Medical Tourism Planned For Bahamas

Monday, 04 January 2010 00:00 News Editor
Bahamian healthcare facilities are likely to enter into joint ventures and partnerships with overseas providers in a bid to develop a medical tourism sector, the minister of tourism has indicated, with the industry targeting profitable niche markets seen as having long-term sustainability.

Vincent Vanderpool-Wallace told Tribune Business that it was the Bahamian medical/healthcare industry, and professional bodies such as the Medical Association of the Bahamas (MAB), that were "very enthusiastic about developing this" and driving the effort to position this nation as a premier medical tourism destination.

Acknowledging that providers in the sector were "very far advanced" in talks with overseas medical providers and facilities, Mr Vanderpool-Wallace hinted that rather than the latter entering the Bahamas on their own, they were more likely to link up with established Bahamian-owned companies.

"We're not just talking about new facilities," the minister confirmed to Tribune Business, indicating when asked by this newspaper that such relationships were more likely to take on the form of joint ventures, partnerships and re-brandings.

"There are two, which I would not be at liberty to name, that are very far advanced in moving that along," Mr Vanderpool-Wallace added of such relationships. He told Tribune Business he and his Ministry of Tourism team would receive an update on progress made in this area by the Bahamian medical industry at a meeting this week.

Several clues as to the potential identity of the prospective outside partners have been given already. Vernice Walkine, the Ministry of Tourism's director-general, speaking on the minister's behalf to the recent World Medical Tourism Congress in Los Angeles, said: "We propose to negotiate to bring established, world-class healthcare brands like the Cleveland or Mayo Clinic to our shores.

"Our desire is to partner with a premier medical provider that would be compatible with our Bahamian destination brand, and also with our Ministry of Health's standards for providing recognised, reputable and proven procedures in treatment."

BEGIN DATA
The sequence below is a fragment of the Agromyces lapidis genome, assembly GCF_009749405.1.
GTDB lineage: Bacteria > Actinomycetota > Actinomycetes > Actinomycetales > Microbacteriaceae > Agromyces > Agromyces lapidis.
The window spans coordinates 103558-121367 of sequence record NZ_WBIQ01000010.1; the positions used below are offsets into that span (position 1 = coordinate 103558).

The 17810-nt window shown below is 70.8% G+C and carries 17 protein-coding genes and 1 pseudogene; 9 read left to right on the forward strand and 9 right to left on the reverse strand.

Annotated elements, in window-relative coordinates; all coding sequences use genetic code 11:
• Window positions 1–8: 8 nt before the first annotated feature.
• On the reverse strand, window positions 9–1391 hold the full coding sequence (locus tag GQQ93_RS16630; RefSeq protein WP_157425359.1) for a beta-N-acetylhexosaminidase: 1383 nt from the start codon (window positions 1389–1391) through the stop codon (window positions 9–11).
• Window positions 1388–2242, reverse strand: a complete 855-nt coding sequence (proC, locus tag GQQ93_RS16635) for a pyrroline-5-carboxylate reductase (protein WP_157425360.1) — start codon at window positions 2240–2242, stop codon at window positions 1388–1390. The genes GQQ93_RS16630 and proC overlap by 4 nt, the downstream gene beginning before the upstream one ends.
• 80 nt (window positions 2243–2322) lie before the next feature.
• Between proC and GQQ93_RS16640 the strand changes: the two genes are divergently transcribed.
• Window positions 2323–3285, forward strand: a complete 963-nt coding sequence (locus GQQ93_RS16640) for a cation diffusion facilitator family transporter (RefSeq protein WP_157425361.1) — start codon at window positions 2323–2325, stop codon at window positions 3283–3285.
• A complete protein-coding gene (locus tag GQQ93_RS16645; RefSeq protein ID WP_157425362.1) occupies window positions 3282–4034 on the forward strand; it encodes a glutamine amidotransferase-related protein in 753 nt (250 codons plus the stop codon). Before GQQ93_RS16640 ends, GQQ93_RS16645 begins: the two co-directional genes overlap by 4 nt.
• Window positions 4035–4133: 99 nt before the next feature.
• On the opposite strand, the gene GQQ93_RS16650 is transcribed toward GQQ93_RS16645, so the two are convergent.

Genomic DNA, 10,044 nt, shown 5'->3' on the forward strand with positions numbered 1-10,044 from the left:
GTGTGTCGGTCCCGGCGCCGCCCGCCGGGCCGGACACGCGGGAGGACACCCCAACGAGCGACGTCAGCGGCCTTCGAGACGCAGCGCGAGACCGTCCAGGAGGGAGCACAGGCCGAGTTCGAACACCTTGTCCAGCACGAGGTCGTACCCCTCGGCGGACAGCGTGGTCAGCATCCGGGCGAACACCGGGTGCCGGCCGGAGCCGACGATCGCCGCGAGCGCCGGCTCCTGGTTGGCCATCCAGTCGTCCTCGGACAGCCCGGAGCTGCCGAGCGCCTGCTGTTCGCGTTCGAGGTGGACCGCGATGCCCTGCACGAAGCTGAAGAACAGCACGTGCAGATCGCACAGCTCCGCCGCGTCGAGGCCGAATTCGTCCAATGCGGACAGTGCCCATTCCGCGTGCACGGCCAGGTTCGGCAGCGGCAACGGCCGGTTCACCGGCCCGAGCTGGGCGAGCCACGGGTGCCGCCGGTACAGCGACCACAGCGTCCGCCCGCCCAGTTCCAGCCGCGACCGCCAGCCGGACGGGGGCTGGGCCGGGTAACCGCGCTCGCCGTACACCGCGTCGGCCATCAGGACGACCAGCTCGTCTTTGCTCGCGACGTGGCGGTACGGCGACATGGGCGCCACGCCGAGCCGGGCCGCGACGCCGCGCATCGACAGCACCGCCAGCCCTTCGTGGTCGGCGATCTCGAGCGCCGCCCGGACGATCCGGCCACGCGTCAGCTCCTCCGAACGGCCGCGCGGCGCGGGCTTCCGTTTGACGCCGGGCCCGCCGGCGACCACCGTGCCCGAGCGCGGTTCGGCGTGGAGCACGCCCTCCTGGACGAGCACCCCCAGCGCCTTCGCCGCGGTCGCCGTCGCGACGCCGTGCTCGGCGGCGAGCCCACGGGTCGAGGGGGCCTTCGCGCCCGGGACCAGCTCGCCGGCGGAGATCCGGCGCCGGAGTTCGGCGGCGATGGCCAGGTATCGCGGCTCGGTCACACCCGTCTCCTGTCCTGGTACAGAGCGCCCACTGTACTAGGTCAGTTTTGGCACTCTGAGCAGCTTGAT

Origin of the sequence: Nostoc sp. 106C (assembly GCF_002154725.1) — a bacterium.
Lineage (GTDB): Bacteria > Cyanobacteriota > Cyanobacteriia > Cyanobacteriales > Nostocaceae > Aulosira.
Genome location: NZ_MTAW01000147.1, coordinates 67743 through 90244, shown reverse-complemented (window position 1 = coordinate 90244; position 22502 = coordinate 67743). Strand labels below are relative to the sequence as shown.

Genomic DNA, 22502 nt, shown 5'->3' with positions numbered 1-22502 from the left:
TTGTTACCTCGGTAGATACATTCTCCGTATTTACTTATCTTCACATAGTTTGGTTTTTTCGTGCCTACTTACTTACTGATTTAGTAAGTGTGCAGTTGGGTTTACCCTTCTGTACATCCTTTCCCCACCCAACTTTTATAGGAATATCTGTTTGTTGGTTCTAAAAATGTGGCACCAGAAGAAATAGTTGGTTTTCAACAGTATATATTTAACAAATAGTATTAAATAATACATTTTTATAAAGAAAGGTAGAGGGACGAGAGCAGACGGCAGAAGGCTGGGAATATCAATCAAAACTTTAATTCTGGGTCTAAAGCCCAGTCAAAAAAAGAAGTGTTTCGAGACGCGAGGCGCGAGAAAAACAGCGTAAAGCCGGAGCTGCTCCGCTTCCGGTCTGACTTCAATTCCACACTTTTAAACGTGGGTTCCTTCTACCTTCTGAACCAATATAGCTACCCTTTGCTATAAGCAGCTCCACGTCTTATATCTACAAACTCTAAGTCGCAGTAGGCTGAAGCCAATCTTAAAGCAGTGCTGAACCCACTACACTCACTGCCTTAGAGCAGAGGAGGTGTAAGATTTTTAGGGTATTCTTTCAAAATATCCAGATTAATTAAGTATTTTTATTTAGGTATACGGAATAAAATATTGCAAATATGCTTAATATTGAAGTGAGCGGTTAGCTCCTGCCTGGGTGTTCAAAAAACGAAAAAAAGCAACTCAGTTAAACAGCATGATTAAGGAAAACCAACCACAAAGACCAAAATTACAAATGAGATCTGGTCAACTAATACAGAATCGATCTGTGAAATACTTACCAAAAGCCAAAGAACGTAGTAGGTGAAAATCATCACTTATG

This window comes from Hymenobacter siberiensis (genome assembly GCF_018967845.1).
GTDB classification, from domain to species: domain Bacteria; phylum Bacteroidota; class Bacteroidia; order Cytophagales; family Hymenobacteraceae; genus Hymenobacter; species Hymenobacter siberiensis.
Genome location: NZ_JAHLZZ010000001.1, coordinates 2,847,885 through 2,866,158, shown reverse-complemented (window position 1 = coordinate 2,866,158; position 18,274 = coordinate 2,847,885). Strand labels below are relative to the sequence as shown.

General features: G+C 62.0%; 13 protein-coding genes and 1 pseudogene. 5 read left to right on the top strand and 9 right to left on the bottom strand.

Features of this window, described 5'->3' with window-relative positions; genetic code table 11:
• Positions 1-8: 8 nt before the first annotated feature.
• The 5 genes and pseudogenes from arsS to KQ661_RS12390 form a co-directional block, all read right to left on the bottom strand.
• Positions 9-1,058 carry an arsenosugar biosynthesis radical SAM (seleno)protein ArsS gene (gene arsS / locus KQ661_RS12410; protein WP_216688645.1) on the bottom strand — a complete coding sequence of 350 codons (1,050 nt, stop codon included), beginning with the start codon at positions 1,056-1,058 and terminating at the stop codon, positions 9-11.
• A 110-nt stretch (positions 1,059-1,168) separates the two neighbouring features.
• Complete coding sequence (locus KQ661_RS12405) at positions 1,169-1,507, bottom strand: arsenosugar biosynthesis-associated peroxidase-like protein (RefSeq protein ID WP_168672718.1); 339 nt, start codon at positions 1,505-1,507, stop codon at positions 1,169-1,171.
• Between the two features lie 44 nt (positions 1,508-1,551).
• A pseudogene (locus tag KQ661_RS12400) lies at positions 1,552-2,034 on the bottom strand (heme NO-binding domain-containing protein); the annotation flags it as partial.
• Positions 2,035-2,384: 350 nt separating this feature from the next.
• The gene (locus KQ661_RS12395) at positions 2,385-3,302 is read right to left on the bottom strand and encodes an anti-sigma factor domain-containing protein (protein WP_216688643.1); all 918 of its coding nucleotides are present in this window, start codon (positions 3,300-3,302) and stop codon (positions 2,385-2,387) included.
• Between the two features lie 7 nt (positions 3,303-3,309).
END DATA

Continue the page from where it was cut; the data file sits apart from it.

Meanwhile, Mr Vanderpool-Wallace said that to establish the Bahamas as a leading medical tourism destination, it was not sufficient just to "open up the doors" and let the world know this nation was open for business.

While the Ministry of Tourism had obtained huge amounts of information on the global medical tourism industry, and received much advice from the Ministry of Health, Bahamian professionals and medical bodies, the precise economic benefits the sector might bring to this nation depended on the markets it ultimately targeted.

Those who travelled overseas for medical care, Mr Vanderpool-Wallace told Tribune Business, were "looking for specific treatment in specific areas, and a specific level of confidence".

"It's a matter of specializing in something that will be of great interest to those markets likely to come to us," the minister explained, suggesting that the medical tourism push would look to emulate the likes of financial service in focusing on particular niches.

"We are trying to define those areas precisely, and see what we need to do to become effective in those areas.... A key piece of it is the degree to which a particular niche is sustainable. We don't want to enter something that is desired today, and then find we become an also ran tomorrow."

Describing the development of a legislative, policy and investment incentives framework for Bahamian medical tourism as "a work in progress", Mr Vanderpool-Wallace said: "We have a lot of stuff in draft form, but have not finalised anything because we want to make sure we go into areas where we have a comparative advantage," he explained. "I think it's going to move along quite rapidly, and based on the progress we've made so far, I'm quite confident."

The minister acknowledged that developing medical tourism would help to diversify the Bahamian tourism industry and the wider economy, further reducing the former's reliance on 'sun, sand and sea' to attract visitors - an area where it faces competition with hundreds of countries.

"The environment is the canvas on which this thing [tourism] is painted," Mr Vanderpool-Wallace said.

There is certainly a sizeable medical tourism market for the Bahamas to tap into. In 2007, some 750,000 Americans travelled abroad for overseas medical services, spending $2.1 billion. By this year, the former number is expected to swell to six million.

Ms Walkine, in her address, said the Bahamas had already enjoyed some medial tourism success despite the absence of a policy framework, pointing to the availability of high intensity focused ultrasound (HIFU) prostate cancer treatment.

"Already actively available in Canada, Mexico, Argentina, Brazil, India and the Dominican Republic, it became available in the Bahamas in 2008," Ms Walkine said. "An average of 15 patients per month travel to the Bahamas for treatment, staying for five days, and bringing along family members due to the convenience and affordability.

"This may be a relatively small example, but a potentially potent one, poised for exponential growth."

Doctors Hospital was also set to be accredited by Joint Commission International (JCI), "establishing it as a facility with exceptionally high standards, and as part of a high-quality network offering highly-skilled doctors, state-of-the-art equipment and innovative treatment".

Source: The Tribune